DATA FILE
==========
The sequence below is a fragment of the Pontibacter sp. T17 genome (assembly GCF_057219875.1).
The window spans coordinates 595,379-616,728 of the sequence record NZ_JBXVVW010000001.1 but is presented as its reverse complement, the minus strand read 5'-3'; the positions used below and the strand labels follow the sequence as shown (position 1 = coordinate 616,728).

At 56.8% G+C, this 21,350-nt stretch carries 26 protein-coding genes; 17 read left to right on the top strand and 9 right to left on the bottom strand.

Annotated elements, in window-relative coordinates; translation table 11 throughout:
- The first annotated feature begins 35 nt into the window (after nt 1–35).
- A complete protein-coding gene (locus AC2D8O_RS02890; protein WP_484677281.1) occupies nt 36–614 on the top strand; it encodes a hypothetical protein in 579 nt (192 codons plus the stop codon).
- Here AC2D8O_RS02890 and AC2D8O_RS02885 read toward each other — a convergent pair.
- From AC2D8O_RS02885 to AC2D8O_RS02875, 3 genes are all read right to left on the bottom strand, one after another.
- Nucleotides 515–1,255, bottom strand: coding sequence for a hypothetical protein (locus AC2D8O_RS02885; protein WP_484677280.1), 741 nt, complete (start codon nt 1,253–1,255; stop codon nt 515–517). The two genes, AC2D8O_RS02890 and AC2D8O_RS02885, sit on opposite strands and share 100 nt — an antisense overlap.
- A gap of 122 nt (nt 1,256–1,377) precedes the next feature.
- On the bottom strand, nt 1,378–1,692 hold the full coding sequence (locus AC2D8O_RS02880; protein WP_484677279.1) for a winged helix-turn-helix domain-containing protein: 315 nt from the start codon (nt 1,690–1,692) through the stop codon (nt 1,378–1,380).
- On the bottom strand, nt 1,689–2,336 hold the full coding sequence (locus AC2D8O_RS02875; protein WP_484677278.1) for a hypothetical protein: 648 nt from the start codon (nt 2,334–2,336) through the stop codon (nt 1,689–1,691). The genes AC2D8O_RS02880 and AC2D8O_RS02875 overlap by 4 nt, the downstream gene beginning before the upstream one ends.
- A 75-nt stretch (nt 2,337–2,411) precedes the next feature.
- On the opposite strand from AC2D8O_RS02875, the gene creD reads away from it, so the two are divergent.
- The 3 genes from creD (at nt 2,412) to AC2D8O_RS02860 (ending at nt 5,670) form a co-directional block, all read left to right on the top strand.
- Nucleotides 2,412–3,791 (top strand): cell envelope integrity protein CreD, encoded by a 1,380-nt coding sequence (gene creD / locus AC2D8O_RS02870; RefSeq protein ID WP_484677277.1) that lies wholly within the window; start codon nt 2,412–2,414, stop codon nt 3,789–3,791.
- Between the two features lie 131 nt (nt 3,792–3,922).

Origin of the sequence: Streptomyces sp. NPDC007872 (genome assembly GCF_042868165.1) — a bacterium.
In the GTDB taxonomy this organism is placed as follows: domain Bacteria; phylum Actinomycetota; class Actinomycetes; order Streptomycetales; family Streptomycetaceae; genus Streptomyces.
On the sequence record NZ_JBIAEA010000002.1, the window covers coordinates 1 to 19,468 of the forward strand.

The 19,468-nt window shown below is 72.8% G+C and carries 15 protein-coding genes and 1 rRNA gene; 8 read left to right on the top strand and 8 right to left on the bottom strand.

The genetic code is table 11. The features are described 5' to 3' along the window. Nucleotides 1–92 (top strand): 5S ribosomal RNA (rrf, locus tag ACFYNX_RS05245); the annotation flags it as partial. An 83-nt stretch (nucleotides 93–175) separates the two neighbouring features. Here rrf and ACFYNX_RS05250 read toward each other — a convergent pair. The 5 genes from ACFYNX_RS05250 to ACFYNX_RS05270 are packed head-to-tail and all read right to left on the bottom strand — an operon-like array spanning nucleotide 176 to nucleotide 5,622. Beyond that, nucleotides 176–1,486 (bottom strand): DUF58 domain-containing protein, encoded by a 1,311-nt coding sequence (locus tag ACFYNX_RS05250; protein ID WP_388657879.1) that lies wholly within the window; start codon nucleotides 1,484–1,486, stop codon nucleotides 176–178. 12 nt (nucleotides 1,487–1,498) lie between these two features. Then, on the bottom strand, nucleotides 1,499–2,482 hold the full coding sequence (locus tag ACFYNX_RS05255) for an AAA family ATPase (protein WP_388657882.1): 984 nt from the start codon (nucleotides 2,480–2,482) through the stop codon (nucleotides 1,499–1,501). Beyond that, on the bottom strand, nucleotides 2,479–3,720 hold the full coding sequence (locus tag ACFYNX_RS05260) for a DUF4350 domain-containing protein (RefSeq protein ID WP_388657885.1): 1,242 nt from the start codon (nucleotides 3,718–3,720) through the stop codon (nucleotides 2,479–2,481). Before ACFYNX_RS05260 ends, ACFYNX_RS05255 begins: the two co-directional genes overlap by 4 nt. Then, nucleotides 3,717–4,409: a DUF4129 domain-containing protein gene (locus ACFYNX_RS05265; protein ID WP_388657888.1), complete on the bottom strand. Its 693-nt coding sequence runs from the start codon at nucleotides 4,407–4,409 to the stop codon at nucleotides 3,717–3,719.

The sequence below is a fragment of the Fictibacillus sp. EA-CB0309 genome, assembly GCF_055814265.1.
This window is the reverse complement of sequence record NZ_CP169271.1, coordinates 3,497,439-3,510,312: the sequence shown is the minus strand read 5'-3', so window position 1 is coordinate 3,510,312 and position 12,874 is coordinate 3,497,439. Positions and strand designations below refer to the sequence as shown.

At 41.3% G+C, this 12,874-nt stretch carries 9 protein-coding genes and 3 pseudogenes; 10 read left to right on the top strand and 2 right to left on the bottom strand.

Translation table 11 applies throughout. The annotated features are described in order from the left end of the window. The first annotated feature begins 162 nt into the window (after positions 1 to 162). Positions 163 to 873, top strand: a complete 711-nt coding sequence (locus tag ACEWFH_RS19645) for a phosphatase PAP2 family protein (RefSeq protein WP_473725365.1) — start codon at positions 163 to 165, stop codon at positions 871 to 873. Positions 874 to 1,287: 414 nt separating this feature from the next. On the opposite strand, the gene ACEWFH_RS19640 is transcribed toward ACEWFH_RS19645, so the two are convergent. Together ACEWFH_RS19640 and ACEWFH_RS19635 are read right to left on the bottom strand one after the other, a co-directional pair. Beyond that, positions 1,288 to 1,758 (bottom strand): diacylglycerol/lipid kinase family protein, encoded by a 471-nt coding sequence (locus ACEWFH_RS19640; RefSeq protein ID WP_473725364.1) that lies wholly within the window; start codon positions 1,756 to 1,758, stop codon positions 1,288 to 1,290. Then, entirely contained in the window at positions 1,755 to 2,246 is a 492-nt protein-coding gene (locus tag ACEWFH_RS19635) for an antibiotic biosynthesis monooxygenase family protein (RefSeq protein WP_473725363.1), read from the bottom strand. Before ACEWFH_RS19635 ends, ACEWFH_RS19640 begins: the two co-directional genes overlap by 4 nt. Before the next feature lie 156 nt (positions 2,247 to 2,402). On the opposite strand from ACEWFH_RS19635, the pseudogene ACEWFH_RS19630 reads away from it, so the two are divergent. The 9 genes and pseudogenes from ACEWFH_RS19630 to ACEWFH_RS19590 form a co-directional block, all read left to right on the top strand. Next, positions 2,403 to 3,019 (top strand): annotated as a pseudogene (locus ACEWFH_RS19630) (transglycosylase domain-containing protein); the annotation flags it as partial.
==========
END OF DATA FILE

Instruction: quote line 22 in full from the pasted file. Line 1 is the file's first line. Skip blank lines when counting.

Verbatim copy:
The genetic code is table 11. The features are described 5' to 3' along the window. Nucleotides 1–92 (top strand): 5S ribosomal RNA (rrf, locus tag ACFYNX_RS05245); the annotation flags it as partial. An 83-nt stretch (nucleotides 93–175) separates the two neighbouring features. Here rrf and ACFYNX_RS05250 read toward each other — a convergent pair. The 5 genes from ACFYNX_RS05250 to ACFYNX_RS05270 are packed head-to-tail and all read right to left on the bottom strand — an operon-like array spanning nucleotide 176 to nucleotide 5,622. Beyond that, nucleotides 176–1,486 (bottom strand): DUF58 domain-containing protein, encoded by a 1,311-nt coding sequence (locus tag ACFYNX_RS05250; protein ID WP_388657879.1) that lies wholly within the window; start codon nucleotides 1,484–1,486, stop codon nucleotides 176–178. 12 nt (nucleotides 1,487–1,498) lie between these two features. Then, on the bottom strand, nucleotides 1,499–2,482 hold the full coding sequence (locus tag ACFYNX_RS05255) for an AAA family ATPase (protein WP_388657882.1): 984 nt from the start codon (nucleotides 2,480–2,482) through the stop codon (nucleotides 1,499–1,501). Beyond that, on the bottom strand, nucleotides 2,479–3,720 hold the full coding sequence (locus tag ACFYNX_RS05260) for a DUF4350 domain-containing protein (RefSeq protein ID WP_388657885.1): 1,242 nt from the start codon (nucleotides 3,718–3,720) through the stop codon (nucleotides 2,479–2,481). Before ACFYNX_RS05260 ends, ACFYNX_RS05255 begins: the two co-directional genes overlap by 4 nt. Then, nucleotides 3,717–4,409: a DUF4129 domain-containing protein gene (locus ACFYNX_RS05265; protein ID WP_388657888.1), complete on the bottom strand. Its 693-nt coding sequence runs from the start codon at nucleotides 4,407–4,409 to the stop codon at nucleotides 3,717–3,719.